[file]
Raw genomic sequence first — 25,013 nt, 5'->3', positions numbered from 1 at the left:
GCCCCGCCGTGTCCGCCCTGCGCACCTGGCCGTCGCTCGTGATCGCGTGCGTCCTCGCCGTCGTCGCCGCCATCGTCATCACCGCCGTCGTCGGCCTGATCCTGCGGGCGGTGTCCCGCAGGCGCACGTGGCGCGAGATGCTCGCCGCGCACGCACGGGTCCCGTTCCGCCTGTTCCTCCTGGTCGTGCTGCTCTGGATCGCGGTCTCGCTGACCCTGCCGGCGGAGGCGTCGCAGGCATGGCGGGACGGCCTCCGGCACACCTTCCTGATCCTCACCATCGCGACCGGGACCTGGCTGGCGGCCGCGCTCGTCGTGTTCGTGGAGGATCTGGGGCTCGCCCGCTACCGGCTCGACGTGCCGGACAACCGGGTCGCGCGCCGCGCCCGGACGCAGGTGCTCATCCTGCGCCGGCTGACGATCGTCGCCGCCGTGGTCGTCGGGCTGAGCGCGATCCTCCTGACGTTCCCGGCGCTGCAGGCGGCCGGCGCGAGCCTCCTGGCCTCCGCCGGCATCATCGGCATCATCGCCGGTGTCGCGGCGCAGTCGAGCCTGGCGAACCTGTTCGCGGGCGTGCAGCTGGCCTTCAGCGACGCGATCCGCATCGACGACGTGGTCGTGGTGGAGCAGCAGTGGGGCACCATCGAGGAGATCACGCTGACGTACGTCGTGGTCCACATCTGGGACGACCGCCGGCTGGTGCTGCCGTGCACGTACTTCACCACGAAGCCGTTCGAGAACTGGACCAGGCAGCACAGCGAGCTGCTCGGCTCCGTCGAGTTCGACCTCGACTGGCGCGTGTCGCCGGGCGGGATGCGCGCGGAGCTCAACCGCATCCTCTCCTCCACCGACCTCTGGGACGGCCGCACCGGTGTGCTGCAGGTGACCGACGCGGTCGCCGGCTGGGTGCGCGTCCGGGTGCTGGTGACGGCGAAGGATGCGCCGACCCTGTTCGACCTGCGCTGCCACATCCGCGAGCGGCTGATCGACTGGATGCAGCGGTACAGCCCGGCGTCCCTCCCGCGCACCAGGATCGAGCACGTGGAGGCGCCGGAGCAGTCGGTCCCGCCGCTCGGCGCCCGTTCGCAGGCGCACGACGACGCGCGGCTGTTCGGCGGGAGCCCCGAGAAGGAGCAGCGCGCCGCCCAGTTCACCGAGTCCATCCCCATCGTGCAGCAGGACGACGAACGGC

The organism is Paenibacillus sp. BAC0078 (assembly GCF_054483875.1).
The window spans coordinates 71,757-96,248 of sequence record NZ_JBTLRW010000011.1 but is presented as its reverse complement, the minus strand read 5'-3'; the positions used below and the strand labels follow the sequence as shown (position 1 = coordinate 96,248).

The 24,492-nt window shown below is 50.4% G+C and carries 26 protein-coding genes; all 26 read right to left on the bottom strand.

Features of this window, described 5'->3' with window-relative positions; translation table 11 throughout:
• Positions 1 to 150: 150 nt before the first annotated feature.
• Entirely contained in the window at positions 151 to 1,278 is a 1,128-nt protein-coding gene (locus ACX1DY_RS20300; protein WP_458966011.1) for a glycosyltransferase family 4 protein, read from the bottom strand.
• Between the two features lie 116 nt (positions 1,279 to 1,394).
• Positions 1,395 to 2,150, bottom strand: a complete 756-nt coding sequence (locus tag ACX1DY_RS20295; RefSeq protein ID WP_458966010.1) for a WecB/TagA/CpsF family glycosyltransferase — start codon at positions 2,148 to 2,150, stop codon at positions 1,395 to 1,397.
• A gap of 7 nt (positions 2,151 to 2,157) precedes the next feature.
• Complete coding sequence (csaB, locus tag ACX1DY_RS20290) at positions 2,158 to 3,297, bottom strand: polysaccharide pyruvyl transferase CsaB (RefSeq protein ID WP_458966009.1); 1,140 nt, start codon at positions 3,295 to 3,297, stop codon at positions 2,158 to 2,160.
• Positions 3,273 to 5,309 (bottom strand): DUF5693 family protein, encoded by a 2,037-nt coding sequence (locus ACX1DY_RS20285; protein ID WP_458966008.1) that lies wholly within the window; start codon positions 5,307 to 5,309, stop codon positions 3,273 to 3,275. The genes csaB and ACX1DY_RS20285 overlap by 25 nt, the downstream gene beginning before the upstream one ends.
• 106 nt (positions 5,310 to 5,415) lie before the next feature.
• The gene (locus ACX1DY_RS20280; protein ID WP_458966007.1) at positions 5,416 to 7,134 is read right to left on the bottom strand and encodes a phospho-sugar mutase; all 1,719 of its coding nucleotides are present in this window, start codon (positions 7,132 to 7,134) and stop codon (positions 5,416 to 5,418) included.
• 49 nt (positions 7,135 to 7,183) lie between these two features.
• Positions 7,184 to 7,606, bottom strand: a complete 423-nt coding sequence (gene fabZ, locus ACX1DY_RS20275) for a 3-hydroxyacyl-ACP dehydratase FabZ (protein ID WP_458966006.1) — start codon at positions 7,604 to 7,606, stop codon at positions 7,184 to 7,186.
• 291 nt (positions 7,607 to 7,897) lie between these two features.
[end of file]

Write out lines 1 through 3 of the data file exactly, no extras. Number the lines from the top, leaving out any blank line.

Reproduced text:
Raw genomic sequence first — 25,013 nt, 5'->3', positions numbered from 1 at the left:
GCCCCGCCGTGTCCGCCCTGCGCACCTGGCCGTCGCTCGTGATCGCGTGCGTCCTCGCCGTCGTCGCCGCCATCGTCATCACCGCCGTCGTCGGCCTGATCCTGCGGGCGGTGTCCCGCAGGCGCACGTGGCGCGAGATGCTCGCCGCGCACGCACGGGTCCCGTTCCGCCTGTTCCTCCTGGTCGTGCTGCTCTGGATCGCGGTCTCGCTGACCCTGCCGGCGGAGGCGTCGCAGGCATGGCGGGACGGCCTCCGGCACACCTTCCTGATCCTCACCATCGCGACCGGGACCTGGCTGGCGGCCGCGCTCGTCGTGTTCGTGGAGGATCTGGGGCTCGCCCGCTACCGGCTCGACGTGCCGGACAACCGGGTCGCGCGCCGCGCCCGGACGCAGGTGCTCATCCTGCGCCGGCTGACGATCGTCGCCGCCGTGGTCGTCGGGCTGAGCGCGATCCTCCTGACGTTCCCGGCGCTGCAGGCGGCCGGCGCGAGCCTCCTGGCCTCCGCCGGCATCATCGGCATCATCGCCGGTGTCGCGGCGCAGTCGAGCCTGGCGAACCTGTTCGCGGGCGTGCAGCTGGCCTTCAGCGACGCGATCCGCATCGACGACGTGGTCGTGGTGGAGCAGCAGTGGGGCACCATCGAGGAGATCACGCTGACGTACGTCGTGGTCCACATCTGGGACGACCGCCGGCTGGTGCTGCCGTGCACGTACTTCACCACGAAGCCGTTCGAGAACTGGACCAGGCAGCACAGCGAGCTGCTCGGCTCCGTCGAGTTCGACCTCGACTGGCGCGTGTCGCCGGGCGGGATGCGCGCGGAGCTCAACCGCATCCTCTCCTCCACCGACCTCTGGGACGGCCGCACCGGTGTGCTGCAGGTGACCGACGCGGTCGCCGGCTGGGTGCGCGTCCGGGTGCTGGTGACGGCGAAGGATGCGCCGACCCTGTTCGACCTGCGCTGCCACATCCGCGAGCGGCTGATCGACTGGATGCAGCGGTACAGCCCGGCGTCCCTCCCGCGCACCAGGATCGAGCACGTGGAGGCGCCGGAGCAGTCGGTCCCGCCGCTCGGCGCCCGTTCGCAGGCGCACGACGACGCGCGGCTGTTCGGCGGGAGCCCCGAGAAGGAGCAGCGCGCCGCCCAGTTCACCGAGTCCATCCCCATCGTGCAGCAGGACGACGAACGGC

The organism is Paenibacillus sp. BAC0078 (assembly GCF_054483875.1).